By Jessica Easthope
Father Anthony Alimnonu was given an American flag on the day he became a citizen. It’s small but it means the world to him.
Last month, Father Anthony, the parochial vicar at St. Anselm’s Church in Bay Ridge, Brooklyn, was sworn in as a United States citizen: an achievement decades in the making.
“It was a dream come true,” he said. “I heaved a sigh of relief. I was very happy when I received that letter inviting me for swearing in. I was jumping up and down in my room like a kid.”
Growing up in Nigeria, Father Alimnonu was on track to become a priest at an early age. His mission took him around the globe and 15 years ago, he arrived at St. Anselm’s. He spent every summer serving at the church until one day, he realized it had become his home.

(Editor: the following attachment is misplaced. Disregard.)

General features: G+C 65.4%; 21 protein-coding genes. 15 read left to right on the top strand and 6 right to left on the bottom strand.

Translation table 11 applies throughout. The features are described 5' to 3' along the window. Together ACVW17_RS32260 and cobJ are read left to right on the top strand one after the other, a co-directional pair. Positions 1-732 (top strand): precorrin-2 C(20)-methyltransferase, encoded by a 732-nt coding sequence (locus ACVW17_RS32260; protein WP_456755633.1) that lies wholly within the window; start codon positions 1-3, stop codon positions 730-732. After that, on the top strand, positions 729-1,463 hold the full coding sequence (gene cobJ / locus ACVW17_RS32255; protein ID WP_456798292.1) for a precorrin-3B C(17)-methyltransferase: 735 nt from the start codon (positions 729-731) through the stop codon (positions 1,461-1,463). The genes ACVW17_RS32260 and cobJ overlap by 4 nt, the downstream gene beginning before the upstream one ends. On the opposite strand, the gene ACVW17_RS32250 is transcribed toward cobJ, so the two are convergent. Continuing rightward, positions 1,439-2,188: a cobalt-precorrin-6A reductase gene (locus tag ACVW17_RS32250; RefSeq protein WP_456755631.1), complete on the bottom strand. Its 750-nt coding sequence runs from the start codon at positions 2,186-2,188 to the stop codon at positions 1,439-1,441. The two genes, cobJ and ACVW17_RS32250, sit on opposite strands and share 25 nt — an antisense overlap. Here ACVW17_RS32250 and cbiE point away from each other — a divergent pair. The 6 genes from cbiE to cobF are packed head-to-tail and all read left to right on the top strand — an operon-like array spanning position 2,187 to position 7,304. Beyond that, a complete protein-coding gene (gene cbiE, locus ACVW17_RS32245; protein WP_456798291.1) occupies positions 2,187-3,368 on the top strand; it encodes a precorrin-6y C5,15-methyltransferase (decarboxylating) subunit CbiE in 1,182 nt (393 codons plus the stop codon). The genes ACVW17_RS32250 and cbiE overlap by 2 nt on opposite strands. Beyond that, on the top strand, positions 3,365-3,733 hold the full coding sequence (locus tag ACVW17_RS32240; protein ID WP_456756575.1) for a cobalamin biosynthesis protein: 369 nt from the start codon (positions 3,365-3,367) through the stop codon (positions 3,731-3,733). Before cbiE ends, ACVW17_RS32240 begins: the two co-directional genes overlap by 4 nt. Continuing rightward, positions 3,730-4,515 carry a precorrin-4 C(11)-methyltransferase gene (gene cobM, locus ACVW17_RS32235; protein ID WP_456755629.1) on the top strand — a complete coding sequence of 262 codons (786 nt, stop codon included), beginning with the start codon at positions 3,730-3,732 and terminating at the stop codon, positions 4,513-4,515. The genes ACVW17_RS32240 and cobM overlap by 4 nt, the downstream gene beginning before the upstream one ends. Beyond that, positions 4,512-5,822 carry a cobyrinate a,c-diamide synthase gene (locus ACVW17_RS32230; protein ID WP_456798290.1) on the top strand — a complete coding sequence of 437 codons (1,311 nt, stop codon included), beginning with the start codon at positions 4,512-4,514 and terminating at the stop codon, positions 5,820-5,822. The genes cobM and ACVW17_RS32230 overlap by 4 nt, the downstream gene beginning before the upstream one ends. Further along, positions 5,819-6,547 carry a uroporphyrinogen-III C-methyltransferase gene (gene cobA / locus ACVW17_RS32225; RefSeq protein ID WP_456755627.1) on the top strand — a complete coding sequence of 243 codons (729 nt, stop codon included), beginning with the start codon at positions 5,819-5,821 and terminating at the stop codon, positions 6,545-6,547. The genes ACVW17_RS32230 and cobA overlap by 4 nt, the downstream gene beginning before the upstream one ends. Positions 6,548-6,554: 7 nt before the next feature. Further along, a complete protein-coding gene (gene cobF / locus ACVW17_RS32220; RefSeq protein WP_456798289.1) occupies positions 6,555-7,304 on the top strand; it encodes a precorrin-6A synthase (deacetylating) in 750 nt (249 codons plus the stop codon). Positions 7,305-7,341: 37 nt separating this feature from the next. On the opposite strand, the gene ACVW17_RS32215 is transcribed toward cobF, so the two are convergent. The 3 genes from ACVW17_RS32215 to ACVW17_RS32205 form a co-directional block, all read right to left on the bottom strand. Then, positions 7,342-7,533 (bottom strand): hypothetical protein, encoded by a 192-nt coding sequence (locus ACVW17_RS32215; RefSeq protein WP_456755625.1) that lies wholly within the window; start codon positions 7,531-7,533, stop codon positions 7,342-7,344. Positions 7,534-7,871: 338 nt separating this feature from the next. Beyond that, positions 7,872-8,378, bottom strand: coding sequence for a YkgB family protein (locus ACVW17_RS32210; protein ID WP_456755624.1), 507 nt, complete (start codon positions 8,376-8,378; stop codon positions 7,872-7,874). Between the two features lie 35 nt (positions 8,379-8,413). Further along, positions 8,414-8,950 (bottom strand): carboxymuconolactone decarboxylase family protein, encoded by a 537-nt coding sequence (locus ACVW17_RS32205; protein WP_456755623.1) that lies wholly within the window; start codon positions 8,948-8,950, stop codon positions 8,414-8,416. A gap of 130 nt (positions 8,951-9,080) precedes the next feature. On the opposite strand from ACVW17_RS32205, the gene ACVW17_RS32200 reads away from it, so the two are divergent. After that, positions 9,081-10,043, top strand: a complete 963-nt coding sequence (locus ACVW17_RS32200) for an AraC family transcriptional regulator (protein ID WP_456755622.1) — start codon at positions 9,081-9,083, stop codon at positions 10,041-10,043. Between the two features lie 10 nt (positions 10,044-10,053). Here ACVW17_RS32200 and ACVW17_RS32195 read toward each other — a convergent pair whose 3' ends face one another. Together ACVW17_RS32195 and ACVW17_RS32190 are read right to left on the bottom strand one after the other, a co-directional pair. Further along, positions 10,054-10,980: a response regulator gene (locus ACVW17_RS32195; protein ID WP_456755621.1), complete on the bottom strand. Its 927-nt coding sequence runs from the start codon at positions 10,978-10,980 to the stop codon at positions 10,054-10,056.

“I’ve always had the desire to become an American citizen,” said Father Alimnonu. “It goes back years since the first contact I had with this country. It made a good impression on me.”
The bonds he built at St. Anselm’s helped him along the way. One parishioner at the church, Gretta Rafferty, has been with Father Alimnonu at every interview and appointment. Gretta was there on his big day supporting him because she remembers when she became a citizen after coming here from Ireland in 1960’s.
Father Alimnonu says living in a country that was built on religious freedom is a privilege. It’s his American dream come true.
“This country was founded on religious freedom,” he said. “How lucky we are to worship freely in our country.”